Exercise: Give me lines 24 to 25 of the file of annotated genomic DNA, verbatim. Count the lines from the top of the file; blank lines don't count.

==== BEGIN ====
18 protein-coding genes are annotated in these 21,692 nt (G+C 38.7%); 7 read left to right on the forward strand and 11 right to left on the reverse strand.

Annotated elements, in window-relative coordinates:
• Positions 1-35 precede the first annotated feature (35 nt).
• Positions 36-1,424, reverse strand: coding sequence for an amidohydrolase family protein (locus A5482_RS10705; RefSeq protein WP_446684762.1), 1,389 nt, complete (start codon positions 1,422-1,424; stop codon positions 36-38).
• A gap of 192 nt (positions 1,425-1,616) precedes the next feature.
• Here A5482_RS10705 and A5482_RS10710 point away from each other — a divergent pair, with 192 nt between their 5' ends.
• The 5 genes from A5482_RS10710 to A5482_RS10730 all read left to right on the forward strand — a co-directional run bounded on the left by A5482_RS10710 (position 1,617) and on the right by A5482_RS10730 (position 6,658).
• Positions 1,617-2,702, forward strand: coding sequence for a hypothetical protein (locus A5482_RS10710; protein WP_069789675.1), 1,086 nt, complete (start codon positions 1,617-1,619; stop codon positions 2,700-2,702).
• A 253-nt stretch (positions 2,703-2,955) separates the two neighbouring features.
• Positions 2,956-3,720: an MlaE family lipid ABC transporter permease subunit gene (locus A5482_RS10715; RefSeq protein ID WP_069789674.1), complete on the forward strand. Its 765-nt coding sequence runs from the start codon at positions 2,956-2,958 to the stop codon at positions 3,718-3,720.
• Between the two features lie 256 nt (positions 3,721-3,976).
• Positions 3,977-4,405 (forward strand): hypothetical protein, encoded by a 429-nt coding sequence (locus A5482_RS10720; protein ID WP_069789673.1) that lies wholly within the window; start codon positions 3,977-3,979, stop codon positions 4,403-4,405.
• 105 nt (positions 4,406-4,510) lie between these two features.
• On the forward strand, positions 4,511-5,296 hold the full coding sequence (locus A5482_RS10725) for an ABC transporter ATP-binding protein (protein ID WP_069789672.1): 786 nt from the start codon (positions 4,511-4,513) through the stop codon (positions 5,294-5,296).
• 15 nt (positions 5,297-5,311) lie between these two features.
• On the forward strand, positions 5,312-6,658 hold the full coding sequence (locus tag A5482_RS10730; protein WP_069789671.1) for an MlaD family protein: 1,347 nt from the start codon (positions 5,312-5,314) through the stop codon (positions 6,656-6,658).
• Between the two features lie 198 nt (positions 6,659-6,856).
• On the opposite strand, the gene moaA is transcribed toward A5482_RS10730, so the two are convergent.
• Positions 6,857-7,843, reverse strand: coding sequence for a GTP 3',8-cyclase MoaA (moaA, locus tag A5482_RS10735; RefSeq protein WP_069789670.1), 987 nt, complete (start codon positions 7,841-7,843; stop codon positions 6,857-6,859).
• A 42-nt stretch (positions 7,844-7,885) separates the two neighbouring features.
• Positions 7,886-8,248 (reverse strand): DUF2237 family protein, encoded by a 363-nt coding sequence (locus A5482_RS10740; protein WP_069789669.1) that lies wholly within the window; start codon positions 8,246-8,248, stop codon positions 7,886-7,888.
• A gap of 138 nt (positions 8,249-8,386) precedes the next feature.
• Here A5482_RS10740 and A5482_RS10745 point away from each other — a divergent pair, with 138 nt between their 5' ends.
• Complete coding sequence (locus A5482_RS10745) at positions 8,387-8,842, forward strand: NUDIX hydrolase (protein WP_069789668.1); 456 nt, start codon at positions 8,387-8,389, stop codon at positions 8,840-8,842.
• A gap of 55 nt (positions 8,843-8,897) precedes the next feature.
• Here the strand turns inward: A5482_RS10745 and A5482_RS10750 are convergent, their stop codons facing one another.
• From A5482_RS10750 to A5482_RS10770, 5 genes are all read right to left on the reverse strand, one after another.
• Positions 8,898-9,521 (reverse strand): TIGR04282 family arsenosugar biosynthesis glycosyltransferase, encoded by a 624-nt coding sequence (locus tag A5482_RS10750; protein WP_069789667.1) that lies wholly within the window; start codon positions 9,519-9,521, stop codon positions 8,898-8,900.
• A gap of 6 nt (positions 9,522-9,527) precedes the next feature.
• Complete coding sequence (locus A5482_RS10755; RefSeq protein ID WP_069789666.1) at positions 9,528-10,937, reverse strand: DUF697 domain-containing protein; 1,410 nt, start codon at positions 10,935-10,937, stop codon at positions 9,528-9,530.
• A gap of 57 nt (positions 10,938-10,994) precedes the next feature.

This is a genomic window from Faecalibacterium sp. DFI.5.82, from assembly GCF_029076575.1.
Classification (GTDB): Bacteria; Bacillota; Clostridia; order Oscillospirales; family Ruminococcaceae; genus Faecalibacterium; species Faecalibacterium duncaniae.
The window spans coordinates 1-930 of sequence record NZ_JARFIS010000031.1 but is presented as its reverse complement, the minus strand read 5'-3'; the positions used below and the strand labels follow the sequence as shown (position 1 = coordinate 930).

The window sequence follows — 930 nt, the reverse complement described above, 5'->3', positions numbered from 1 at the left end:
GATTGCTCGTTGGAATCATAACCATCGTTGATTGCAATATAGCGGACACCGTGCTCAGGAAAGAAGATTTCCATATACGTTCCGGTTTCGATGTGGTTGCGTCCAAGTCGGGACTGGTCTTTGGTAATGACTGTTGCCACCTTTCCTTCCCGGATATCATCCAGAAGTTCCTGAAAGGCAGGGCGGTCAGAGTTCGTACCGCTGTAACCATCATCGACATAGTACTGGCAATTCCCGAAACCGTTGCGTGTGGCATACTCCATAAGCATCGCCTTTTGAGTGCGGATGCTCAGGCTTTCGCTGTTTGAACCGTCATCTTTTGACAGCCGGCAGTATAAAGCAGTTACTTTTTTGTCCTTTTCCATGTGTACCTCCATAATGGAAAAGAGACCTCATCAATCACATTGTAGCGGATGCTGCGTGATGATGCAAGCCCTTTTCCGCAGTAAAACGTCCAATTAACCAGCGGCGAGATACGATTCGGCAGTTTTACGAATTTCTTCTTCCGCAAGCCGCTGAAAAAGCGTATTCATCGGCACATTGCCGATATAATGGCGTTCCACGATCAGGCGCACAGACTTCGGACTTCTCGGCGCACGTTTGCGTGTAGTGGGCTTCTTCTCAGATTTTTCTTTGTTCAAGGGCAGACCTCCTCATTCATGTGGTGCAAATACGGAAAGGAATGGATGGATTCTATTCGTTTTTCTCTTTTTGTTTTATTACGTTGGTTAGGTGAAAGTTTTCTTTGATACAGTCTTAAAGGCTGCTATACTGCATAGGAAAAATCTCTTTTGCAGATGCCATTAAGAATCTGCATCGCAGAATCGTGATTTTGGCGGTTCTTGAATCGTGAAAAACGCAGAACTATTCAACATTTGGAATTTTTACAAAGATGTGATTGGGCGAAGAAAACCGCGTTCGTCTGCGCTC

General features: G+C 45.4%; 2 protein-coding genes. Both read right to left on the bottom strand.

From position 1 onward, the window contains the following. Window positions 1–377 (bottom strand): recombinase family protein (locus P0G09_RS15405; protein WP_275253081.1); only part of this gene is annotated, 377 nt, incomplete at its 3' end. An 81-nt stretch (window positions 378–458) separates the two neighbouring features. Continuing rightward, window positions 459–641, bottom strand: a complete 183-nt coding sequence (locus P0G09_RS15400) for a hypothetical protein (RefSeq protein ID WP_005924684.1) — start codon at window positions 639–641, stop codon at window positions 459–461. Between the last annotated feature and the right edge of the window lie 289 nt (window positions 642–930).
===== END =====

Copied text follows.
• Complete coding sequence (locus A5482_RS10745) at positions 8,387-8,842, forward strand: NUDIX hydrolase (protein WP_069789668.1); 456 nt, start codon at positions 8,387-8,389, stop codon at positions 8,840-8,842.
• A gap of 55 nt (positions 8,843-8,897) precedes the next feature.